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Post-menopausal discharge is cause for doctor discussion

By Keith Roach, M.D. on

DEAR DR. ROACH: I am a 66-year-old woman. I had a hysterectomy and removal of one ovary. For the past six months, I have had brown vaginal discharge. Should I be concerned? -- L.M.

ANSWER: Any change in vaginal symptoms after years is probably worth a discussion with your doctor. Certainly, this one is.

In most post-menopausal women, a new bloody or brown discharge would be a concern for an abnormality in the uterus, especially uterine cancer. However, you have had a hysterectomy (surgical removal of the uterus), so the most common causes in you would include infection and vaginal atrophy. A tear in the vaginal cuff (the scar in the deep vagina from where the uterus was removed) would be a more serious but less common event. All of these should be evaluated, ideally by the gynecologist who performed the hysterectomy. Waiting six months is too long.

DEAR DR. ROACH: Is there such a thing as irritable male syndrome, similar to PMS in women? If it is real, does it cycle yearly or monthly? My husband is negative and blames others for things at some times more than others. Also, is there a cure or ways to manage it? -- Anon.

ANSWER: The term "irritable male syndrome" was coined in 2002 in a review of animal behavior, among male animals with a strictly seasonal breeding pattern. After mating season in these animals, testosterone levels drop markedly, and the animals exhibited symptoms of nervousness and irrationality.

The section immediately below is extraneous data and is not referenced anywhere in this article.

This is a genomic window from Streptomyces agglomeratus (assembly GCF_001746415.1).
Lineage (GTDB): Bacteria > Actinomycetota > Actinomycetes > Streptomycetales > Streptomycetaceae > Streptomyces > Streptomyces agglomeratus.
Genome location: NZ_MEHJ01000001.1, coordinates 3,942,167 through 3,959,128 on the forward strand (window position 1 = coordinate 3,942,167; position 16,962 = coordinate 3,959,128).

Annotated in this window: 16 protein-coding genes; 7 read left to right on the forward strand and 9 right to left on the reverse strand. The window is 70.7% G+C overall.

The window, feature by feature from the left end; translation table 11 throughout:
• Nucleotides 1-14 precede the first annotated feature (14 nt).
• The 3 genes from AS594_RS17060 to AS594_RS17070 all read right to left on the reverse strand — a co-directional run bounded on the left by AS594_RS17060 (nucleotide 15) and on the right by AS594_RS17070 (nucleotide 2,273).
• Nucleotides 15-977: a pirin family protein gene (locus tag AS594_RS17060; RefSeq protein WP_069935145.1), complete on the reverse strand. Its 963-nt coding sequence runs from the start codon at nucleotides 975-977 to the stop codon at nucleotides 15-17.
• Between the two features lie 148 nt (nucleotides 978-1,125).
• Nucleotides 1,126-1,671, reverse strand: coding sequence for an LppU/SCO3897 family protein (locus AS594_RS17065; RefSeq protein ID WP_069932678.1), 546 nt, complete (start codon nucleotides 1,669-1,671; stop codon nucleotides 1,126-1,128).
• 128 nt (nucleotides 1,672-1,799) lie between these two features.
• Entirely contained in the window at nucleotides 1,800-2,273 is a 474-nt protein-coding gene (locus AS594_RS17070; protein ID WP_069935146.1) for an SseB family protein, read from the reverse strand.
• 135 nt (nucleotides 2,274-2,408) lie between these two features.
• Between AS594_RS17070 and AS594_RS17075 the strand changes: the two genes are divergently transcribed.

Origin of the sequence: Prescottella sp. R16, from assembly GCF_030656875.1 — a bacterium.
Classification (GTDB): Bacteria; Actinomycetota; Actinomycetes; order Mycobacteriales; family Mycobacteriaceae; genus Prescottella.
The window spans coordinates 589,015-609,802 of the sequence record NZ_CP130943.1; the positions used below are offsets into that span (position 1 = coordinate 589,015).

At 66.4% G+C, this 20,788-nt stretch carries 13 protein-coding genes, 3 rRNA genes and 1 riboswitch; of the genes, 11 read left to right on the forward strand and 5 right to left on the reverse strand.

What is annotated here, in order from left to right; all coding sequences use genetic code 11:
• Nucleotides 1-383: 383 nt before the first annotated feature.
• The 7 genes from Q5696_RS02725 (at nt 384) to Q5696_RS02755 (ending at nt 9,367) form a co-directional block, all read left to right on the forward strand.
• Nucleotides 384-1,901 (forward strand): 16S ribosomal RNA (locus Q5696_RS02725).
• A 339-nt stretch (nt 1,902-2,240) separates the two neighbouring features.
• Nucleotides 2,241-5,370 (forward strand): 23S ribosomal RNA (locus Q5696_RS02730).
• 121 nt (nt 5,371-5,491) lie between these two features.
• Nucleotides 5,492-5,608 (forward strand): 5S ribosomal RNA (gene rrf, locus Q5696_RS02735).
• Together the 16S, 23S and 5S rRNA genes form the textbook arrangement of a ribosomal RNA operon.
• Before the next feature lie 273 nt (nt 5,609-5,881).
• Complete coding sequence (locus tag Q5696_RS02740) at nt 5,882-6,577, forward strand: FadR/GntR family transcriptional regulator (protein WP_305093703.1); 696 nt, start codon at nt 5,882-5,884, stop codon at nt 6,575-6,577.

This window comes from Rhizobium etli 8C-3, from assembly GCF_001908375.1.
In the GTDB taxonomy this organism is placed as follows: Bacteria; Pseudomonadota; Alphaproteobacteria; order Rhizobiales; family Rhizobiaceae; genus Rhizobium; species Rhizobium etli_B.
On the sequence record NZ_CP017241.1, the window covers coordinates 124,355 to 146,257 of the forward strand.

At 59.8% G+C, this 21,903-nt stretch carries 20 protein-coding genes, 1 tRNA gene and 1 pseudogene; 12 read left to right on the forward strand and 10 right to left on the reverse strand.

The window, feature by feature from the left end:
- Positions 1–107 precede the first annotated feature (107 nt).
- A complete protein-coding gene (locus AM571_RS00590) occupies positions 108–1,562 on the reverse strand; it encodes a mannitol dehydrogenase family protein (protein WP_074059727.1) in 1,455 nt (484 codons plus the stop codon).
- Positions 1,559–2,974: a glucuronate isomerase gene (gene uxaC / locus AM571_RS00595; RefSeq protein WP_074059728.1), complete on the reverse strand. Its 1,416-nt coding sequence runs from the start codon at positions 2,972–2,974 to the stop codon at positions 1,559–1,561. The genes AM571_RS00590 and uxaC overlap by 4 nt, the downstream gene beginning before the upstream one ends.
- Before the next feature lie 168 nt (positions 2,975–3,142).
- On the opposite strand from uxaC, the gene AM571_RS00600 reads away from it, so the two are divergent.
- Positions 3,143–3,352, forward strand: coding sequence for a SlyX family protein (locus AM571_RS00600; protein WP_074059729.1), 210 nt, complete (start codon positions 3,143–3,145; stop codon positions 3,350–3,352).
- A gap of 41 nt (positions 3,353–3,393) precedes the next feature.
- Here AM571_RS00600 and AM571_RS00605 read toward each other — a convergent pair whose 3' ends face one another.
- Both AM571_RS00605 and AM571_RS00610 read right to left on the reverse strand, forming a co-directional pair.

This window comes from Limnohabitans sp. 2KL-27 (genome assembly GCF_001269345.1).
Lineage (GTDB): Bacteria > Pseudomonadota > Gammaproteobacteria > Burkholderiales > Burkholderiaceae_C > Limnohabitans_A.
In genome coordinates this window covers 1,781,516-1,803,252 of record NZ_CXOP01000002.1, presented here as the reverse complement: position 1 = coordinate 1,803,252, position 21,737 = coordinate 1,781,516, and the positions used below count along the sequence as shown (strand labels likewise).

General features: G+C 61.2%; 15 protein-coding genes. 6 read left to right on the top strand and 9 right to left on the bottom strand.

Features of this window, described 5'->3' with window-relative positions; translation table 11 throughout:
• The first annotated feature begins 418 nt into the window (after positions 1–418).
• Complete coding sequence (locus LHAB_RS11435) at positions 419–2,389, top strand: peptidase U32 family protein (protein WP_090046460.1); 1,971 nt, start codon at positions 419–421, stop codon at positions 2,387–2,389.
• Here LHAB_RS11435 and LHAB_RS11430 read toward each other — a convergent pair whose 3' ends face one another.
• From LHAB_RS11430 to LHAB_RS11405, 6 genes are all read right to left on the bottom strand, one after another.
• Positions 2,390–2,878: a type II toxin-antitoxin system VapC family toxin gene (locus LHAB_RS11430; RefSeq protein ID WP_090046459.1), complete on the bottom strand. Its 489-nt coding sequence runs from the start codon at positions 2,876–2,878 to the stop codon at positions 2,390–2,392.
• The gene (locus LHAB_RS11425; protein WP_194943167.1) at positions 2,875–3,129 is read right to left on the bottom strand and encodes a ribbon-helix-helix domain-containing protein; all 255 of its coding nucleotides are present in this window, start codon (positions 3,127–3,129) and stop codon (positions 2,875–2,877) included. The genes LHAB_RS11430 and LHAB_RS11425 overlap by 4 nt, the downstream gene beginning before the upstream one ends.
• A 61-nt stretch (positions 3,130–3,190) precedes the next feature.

In humans, low testosterone has a set of common symptoms, including low libido and low overall energy. Loss of body hair and decreased muscle mass happen after prolonged time without testosterone. Psychiatric symptoms, such as depressed mood and anxiety, are less strongly tied to low testosterone levels.

Most experts do not believe that the findings in animals are analogous to what healthy men experience. While it is possible that your husband has low testosterone, and that this level may be causing a degree of irritability, it is much more likely that his behavior has a different underlying cause than loss of testosterone.

By contrast, premenstrual syndrome, where there are dramatic shifts in hormones, is clearly associated with mood swings, irritability, anxiety and depression. As the hormone changes are cyclical, so the symptoms are cyclical as well. No such cycles exist in men for testosterone. I have certainly known many irritable males, however, and anybody can be more irritable one day compared with another. I would note that, especially in men, irritability and being easily angered can be a sign of depression, among many other possibilities.

 

DEAR DR. ROACH: I read that people are not being paid for donating blood anymore. Is this true? -- R.F.T.

ANSWER: Yes. Blood donation is not compensated. Plasma donation, on the other hand, often is compensated. Plasma, which contains the proteins in the blood, can be highly purified so that there is no risk of infection, as opposed to blood -- every precaution is taken to reduce infection, but it can never be brought to zero.

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Dr. Roach regrets that he is unable to answer individual letters, but will incorporate them in the column whenever possible. Readers may email questions to ToYourGoodHealth@med.cornell.edu or send mail to 628 Virginia Dr., Orlando, FL 32803.

(c) 2019 North America Syndicate Inc.

All Rights Reserved


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